Yes, I've played in disasters that were railroaded from the words, "Roll up your character"... and to be honest, I've even DMed some of them when I was younger and less experienced.
When I set up my world for a new campaign arc, I figure out what all is happening in the world (like real life stuff). For ease of examples, I will use (some) real life (with historical inaccuracies) to demonstrate. Campaign starts on January 1st.
Jan 1 - campaign starts
Jan 15 - Large oil field is found in wilderness near the frozen north.
Jan 22 - Princess Di is married to the ugly Prince Charles. Ceremony in Landon, week of holiday celebration kingdom-wide.
Feb 15 - Tax collector and his guards are slain in PC's hometown. Goblins killed them, but set it up to look like Red Ring assassins
Mar 10 - Huge earthquake and tsunami devastates Nippon. Huge magical experiment goes haywire and residual magic makes people sick for miles around.
Apr 20 - Large oil geyser blows up off of fertile fishing grounds in southern US. Millions of gallons spilled, starvation feared.
Jul 10 - Explorer comes back from trip far to the west - where he claims that he found a new route to India. LOADS of merchants and explorers want to set up missions!!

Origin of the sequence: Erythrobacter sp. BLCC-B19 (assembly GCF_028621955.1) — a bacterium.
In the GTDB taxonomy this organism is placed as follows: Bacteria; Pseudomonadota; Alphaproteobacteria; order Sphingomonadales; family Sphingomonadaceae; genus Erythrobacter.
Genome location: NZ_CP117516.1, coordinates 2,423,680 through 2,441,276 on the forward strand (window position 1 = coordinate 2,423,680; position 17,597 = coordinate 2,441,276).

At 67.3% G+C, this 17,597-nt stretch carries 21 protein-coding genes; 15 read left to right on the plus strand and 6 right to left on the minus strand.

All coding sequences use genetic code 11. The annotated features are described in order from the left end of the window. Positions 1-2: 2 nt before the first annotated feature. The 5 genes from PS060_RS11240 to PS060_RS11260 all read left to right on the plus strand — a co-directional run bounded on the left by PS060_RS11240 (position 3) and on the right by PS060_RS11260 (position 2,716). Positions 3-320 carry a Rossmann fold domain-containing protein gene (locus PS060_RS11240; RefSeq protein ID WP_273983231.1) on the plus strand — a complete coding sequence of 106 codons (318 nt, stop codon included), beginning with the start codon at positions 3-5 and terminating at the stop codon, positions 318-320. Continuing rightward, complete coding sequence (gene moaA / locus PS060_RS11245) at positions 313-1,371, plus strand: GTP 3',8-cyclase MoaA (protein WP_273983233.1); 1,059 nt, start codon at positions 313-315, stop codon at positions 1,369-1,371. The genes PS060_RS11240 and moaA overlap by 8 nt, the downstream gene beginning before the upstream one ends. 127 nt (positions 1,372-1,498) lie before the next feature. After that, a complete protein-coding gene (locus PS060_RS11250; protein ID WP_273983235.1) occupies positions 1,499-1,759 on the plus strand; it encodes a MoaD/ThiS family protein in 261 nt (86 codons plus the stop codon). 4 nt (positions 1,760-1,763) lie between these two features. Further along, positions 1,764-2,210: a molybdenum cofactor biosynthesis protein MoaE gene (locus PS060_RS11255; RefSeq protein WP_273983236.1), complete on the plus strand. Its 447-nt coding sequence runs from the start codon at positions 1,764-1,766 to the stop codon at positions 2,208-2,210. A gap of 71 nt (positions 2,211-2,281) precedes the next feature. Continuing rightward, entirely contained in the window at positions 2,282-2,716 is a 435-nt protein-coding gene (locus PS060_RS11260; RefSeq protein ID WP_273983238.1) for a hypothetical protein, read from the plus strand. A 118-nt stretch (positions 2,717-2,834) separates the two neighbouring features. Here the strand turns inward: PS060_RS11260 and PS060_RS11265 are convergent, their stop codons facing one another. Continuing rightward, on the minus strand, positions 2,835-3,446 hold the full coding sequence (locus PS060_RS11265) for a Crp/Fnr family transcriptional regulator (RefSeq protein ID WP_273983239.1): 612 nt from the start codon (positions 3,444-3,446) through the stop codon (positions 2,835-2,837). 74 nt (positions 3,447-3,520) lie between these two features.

Nov 23 - President Kennedy shot as his processional heads through Dallas. Shooter is part of Order of the Red Ring.
This is just a quick example of what I do - and some of it MAY be of interest to the players - other stuff will just be mentioned when they go to an inn. Can you imagine a stupid stop in London to find out that there is going to be the biggest wedding in centuries tomorrow? If the players are in London, are they going to care that Japan got hit by an earthquake?
Just write out an outline of stuff that MUST happen, no matter what actions the players take. Then, as the campaign arc progresses, you can refer back to it to see if anything changes. If Mata Hari and Boris Yeltzen are supposed to meet on June 15th to discuss invading Florida - but the players met with Yeltzen on June 1st and got him to change his mind, then the meeting will go much differently!! If the players are in a book depository in Dallas in late November, they may be able to stop the assassination... or they may be witnesses.
I know the temptation of wanting players to follow the story - but do your best to not do it. One thing I found was to purposely prepare NOTHING for a gaming session, then just tell the players that nothing is prepared and that THEY have to decide what to do that session. Oh, I guarantee that I totally SUCKS to be on the spot like that, but it will help get you out of the railroading mindset.